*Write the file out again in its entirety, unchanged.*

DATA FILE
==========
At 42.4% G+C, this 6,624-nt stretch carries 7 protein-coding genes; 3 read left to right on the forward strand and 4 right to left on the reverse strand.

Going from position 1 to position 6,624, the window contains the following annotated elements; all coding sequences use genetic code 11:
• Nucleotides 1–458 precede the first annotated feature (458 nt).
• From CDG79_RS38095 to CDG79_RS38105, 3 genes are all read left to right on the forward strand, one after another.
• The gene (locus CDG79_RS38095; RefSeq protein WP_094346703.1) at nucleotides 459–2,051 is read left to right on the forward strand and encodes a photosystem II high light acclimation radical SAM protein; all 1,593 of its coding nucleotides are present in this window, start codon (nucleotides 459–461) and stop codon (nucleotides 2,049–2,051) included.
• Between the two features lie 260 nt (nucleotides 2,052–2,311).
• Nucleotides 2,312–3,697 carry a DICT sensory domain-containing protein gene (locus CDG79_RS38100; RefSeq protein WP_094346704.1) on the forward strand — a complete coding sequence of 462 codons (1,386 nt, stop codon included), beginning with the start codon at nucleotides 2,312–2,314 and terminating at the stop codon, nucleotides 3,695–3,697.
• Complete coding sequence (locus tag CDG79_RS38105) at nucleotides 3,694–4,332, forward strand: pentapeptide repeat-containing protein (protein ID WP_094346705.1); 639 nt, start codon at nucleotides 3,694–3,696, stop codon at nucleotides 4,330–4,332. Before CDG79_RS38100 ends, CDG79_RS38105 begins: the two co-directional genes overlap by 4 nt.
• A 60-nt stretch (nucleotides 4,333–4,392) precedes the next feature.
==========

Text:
At 42.4% G+C, this 6,624-nt stretch carries 7 protein-coding genes; 3 read left to right on the forward strand and 4 right to left on the reverse strand.

Going from position 1 to position 6,624, the window contains the following annotated elements; all coding sequences use genetic code 11:
• Nucleotides 1–458 precede the first annotated feature (458 nt).
• From CDG79_RS38095 to CDG79_RS38105, 3 genes are all read left to right on the forward strand, one after another.
• The gene (locus CDG79_RS38095; RefSeq protein WP_094346703.1) at nucleotides 459–2,051 is read left to right on the forward strand and encodes a photosystem II high light acclimation radical SAM protein; all 1,593 of its coding nucleotides are present in this window, start codon (nucleotides 459–461) and stop codon (nucleotides 2,049–2,051) included.
• Between the two features lie 260 nt (nucleotides 2,052–2,311).
• Nucleotides 2,312–3,697 carry a DICT sensory domain-containing protein gene (locus CDG79_RS38100; RefSeq protein WP_094346704.1) on the forward strand — a complete coding sequence of 462 codons (1,386 nt, stop codon included), beginning with the start codon at nucleotides 2,312–2,314 and terminating at the stop codon, nucleotides 3,695–3,697.
• Complete coding sequence (locus tag CDG79_RS38105) at nucleotides 3,694–4,332, forward strand: pentapeptide repeat-containing protein (protein ID WP_094346705.1); 639 nt, start codon at nucleotides 3,694–3,696, stop codon at nucleotides 4,330–4,332. Before CDG79_RS38100 ends, CDG79_RS38105 begins: the two co-directional genes overlap by 4 nt.
• A 60-nt stretch (nucleotides 4,333–4,392) precedes the next feature.